by Scott Boyd
Job fairs. Speed dating for job seekers and employers! Or like a cattle market.
Most Colleges and Universities organise job fairs round about graduation time to allow students to meet new employers - it's a fairly common method of recruiting recent graduates.
Job seekers can use job fairs to find out a bit more information about employers, working life and general industry information. This is what most people use job fairs for.
However, the opportunity exists for job seekers to use the brief few minutes they have with employers to create a lasting impression (er, a "good" lasting impression!) and sell themselves, for job fairs are also an opportunity for the cream of the crop to rise to the top!
So who are those people hanging about the tables?
Employers and recruiters tend to send HR personnel along to job fairs to either weed out unsuitable candidates or pick out some young potentials from the crowd.
Unlike trade shows (which have basically the same format), job fairs aren't "staffed" by marketing people - they aren't trying to sell you anything. They are there to be sold by YOU! (the obvious exception is where you are such an attractive prospect, you get them chasing you, but let's face it - if that was the case, then you wouldn't be reading this!)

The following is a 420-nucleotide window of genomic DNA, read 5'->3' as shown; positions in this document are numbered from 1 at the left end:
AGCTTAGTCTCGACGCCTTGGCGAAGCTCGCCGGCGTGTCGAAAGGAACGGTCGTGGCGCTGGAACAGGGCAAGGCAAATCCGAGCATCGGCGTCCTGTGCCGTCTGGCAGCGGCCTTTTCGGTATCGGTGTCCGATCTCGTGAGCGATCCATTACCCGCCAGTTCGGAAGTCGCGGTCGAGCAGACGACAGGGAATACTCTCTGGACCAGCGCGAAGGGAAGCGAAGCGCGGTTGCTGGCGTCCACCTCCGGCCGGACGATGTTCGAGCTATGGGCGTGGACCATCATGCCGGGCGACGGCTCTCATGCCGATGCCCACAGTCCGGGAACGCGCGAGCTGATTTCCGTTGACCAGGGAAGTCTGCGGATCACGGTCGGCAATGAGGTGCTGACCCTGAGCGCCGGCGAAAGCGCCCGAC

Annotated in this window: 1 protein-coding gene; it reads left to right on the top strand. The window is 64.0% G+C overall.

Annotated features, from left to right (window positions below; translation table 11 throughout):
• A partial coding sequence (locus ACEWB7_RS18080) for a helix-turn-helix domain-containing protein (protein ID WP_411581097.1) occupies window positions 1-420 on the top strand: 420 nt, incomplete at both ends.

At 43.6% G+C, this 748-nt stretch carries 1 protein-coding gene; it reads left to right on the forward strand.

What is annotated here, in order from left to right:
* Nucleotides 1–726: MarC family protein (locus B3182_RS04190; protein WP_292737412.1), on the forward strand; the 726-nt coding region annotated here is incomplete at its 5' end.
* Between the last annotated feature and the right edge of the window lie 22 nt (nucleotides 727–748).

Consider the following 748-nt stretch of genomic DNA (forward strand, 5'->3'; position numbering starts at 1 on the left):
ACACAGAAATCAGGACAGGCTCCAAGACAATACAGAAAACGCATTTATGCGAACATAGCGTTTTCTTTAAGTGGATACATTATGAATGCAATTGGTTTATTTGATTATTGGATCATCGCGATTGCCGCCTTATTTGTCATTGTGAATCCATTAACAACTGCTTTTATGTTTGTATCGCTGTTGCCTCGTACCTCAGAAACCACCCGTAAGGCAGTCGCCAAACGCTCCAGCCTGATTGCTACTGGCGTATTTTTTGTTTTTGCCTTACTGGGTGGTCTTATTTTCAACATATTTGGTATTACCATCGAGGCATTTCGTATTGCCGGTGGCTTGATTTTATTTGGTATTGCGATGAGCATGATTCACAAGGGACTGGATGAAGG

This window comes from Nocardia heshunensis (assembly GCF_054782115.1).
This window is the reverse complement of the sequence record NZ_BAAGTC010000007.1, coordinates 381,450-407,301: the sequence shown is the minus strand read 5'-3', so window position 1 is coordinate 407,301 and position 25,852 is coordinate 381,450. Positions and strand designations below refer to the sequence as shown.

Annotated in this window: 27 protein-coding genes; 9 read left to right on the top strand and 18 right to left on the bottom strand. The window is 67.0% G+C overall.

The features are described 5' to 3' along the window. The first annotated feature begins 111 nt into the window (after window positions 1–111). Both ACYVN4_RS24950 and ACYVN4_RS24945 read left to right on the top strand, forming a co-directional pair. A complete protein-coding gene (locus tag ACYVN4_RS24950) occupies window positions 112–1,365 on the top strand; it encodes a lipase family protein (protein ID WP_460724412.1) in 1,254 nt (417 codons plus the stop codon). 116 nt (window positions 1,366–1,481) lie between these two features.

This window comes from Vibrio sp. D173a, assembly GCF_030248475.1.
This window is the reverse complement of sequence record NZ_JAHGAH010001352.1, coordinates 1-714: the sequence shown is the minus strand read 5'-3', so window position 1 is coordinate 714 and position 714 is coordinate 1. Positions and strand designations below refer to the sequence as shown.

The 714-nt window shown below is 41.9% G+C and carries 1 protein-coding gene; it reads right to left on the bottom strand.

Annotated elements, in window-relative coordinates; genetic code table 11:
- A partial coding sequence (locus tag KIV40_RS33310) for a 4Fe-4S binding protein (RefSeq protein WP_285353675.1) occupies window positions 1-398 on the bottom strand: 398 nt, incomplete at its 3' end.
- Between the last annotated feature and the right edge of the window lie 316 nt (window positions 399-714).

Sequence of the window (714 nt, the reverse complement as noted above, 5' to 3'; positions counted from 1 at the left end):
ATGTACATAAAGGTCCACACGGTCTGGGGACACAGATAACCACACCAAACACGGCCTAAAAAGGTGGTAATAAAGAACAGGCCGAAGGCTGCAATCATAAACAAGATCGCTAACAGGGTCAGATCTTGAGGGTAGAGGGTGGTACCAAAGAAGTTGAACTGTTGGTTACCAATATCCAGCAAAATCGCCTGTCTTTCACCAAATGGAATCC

You are a salesman competing for business amongst hundreds of others. You could leave your CV with the recruiter. Would they remember you?
Dress for an interview!
Yes, job fairs are interviews and you should treat them as such.
Simply sauntering along in jeans and a t-shirt to see what's going on isn't going to get you anywhere, regardless of your skills and abilities. There are literally hundreds of other people there with the same aim as you - finding meaningful employment!
So, go along to job fairs and be prepared to make an impression!
Do your homework on the fly!
You see those glossy brochures the recruiters have strewn all over their little tables? And the posters on the walls? And the conversation the recruiter is having with the other jobseeker next to you?
This is all valuable information! And you NEED to use it to make your impression!
Find out about the company. Find out about the jobs they are offering or their graduate programme. Listen to the questions the recruiter asks other people and the information he or she gives out.
If you wander on up and ask some vague question about health plan or holidays, the recruiter is simply going to answer you and will soon be distracted by someone else. There it was. That was your chance. It's gone now.
You need to engage the recruiter - not simply hold a one sided conversation with them! At a job fair, a conversation is your best friend, because the longer you spend talking with the recruiter, the more likely they are to remember you.
The least you should leave a job fair is with some background about your industry (an idea of the types of jobs available), and some information about employers. At best you leave having made a positive impression on several employers and have a few job prospects to look forward to!